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This Is How Long Y: The Last Man's Showrunner Thinks The Series Should Run

When most people think of comic book adaptations, their first thoughts likely turn to superheroes. Those stories tend to be the most profitable, but the truth of the matter is that all kinds of tales in a wide breadth of genres have materialized within the pages of a comic book. Some of these have gone on for years at a time, meaning there's ample inspiration for TV writers and directors to pull from. We're about to get our next adaptation based on one of the most critically acclaimed series of the 21st century — "Y: The Last Man."

The base premise involves a virus that kills anyone with a Y chromosome. The only cisgender man to survive the outbreak is an amateur escape artist named Yorick (Ben Schnetzer), and he'll have to navigate a strange, new world where different factions have risen to the surface, trying to find order within this society. 

It's an intriguing set-up, especially in the current political climate and after civilization is still amid its own deadly virus. Provided the show's a hit, it could continue to reflect our ever-evolving landscape. If the stars align prosperously, showrunner Eliza Clark has a good idea of how many seasons she'd like to see out of "Y: The Last Man."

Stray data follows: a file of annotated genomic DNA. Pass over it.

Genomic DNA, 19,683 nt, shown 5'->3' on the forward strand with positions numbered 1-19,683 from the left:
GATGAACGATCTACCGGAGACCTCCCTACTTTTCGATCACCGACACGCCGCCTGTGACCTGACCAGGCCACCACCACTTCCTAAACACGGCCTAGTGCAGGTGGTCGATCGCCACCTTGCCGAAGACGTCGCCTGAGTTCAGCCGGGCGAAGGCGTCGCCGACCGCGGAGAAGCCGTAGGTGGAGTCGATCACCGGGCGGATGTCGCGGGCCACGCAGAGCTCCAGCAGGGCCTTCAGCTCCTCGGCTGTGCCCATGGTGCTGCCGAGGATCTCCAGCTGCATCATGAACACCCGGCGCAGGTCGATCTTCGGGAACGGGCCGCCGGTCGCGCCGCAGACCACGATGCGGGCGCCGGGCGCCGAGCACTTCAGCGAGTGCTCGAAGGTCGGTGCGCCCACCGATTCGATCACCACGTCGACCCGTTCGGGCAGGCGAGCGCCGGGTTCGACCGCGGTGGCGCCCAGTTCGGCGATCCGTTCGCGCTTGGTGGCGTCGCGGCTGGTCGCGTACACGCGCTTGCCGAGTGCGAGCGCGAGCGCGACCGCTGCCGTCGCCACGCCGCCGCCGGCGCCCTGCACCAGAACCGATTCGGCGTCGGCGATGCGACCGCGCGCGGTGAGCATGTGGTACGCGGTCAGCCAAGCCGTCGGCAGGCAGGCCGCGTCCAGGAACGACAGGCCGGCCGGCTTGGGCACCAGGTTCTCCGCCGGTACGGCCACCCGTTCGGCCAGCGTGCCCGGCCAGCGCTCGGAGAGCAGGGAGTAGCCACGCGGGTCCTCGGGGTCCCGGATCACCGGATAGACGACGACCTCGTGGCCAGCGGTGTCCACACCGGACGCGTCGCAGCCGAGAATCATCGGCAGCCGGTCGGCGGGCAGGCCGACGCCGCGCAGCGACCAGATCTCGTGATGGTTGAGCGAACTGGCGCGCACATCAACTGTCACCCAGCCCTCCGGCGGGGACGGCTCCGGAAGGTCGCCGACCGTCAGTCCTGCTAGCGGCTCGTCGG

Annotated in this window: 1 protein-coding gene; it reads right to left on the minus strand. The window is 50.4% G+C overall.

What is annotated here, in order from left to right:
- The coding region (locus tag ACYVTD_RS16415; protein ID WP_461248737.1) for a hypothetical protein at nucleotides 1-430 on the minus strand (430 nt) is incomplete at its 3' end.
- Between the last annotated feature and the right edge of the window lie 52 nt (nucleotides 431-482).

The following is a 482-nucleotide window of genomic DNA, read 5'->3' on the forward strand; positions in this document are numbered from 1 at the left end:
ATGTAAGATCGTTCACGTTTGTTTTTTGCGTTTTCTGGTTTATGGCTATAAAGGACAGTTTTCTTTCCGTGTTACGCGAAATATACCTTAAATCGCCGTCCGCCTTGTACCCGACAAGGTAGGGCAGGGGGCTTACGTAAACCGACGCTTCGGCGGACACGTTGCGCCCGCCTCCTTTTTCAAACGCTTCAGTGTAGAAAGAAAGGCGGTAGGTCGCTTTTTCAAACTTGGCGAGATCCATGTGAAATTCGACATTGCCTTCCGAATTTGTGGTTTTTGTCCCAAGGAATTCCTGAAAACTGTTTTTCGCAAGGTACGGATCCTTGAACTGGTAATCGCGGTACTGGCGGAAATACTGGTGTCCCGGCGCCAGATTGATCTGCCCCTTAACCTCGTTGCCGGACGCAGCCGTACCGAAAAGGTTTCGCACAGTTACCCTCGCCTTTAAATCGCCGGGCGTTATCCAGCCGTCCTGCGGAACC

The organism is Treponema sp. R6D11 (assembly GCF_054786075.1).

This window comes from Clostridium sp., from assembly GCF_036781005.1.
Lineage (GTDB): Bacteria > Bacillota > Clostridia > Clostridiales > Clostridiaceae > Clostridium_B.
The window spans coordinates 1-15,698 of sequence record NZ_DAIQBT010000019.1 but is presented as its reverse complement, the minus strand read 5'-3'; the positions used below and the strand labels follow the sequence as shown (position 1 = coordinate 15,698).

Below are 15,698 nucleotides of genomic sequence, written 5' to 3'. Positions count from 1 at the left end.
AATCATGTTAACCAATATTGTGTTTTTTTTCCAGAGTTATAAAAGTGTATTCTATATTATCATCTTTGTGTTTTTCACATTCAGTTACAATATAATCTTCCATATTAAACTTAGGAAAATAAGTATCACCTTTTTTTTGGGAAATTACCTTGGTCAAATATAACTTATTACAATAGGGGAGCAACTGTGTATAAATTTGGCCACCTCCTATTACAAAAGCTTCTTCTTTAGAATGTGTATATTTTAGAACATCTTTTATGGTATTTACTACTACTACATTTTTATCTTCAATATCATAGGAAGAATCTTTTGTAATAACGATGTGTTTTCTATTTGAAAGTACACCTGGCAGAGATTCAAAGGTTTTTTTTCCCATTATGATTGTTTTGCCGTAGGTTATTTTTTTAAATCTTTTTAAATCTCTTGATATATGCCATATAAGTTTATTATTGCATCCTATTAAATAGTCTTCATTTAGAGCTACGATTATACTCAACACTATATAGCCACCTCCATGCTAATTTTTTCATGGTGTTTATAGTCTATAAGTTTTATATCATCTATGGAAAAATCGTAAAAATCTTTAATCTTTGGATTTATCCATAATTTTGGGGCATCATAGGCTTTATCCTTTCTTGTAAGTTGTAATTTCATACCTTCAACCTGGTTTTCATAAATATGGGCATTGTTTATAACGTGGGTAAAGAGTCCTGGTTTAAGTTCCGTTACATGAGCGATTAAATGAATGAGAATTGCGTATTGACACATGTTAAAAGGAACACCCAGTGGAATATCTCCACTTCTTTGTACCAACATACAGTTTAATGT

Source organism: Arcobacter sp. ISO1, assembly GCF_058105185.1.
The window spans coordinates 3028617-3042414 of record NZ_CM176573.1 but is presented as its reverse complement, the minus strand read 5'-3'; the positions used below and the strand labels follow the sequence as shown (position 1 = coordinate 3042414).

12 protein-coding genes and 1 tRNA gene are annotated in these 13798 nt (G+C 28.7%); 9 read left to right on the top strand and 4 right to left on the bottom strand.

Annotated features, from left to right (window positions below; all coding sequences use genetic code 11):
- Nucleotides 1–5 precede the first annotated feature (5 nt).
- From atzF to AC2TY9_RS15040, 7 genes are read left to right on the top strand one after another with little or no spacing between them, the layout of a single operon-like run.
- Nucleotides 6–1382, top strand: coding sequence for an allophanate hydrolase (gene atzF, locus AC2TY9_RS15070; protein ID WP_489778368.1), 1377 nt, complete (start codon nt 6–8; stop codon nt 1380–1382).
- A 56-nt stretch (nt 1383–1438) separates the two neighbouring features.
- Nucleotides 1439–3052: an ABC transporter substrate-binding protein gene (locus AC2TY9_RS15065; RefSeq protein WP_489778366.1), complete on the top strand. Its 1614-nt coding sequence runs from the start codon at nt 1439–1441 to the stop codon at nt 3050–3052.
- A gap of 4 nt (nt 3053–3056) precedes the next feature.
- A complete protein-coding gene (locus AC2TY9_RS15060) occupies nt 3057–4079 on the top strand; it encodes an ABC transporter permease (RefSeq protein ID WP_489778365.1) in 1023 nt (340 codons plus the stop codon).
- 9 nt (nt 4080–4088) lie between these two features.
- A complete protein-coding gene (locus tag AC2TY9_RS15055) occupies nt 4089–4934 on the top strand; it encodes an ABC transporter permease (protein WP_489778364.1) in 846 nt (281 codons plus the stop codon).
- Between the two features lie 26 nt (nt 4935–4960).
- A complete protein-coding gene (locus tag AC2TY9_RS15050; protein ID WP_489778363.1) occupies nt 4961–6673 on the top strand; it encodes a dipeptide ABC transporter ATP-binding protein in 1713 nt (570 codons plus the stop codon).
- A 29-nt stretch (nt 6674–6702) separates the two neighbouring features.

Clark thinks Y: The Last Man could last 'around five or six seasons'

The "Y: The Last Man" comic books ran from September 2002 to March 2008, producing 60 individual issues in the process. That's plenty of storylines for the FX on Hulu series to pull from, and naturally, the show can go in different directions and explore characters and ideas left on the cutting room floor for the books. Based on an interview with ComicBook.com, Eliza Clark is incredibly interested in taking on this brave new world, and she's not inherently interested in sticking with a game plan for the time being. 

"I'm very interested in explanations for what happened, but I'm not that interested really in what the answer is, because ultimately, the answer is science fiction," Clark explains. "I think that this show and the book are about what happens to people when something like this happens, and what do they believe and how does their belief inform the way they create a community? The way they think about themselves, the way they think about the world, and the way they behave? And I think the same is true for the series." With that in mind, the series may not necessarily end once they discover the root cause and cure for the disease. It could very well carry on, exploring what happens when half of the population dies.

However, don't expect this show to carry on with double-digit seasons. Clark continues, "I love this world; I don't want it to end. I feel like, generally speaking, television shows are best that around five or six seasons, and I'll leave it at that." That would be more than enough time to flesh out the story's characters and themes, so make sure you get the show started on the right foot by checking it out when it debuts on Hulu on September 13, 2021.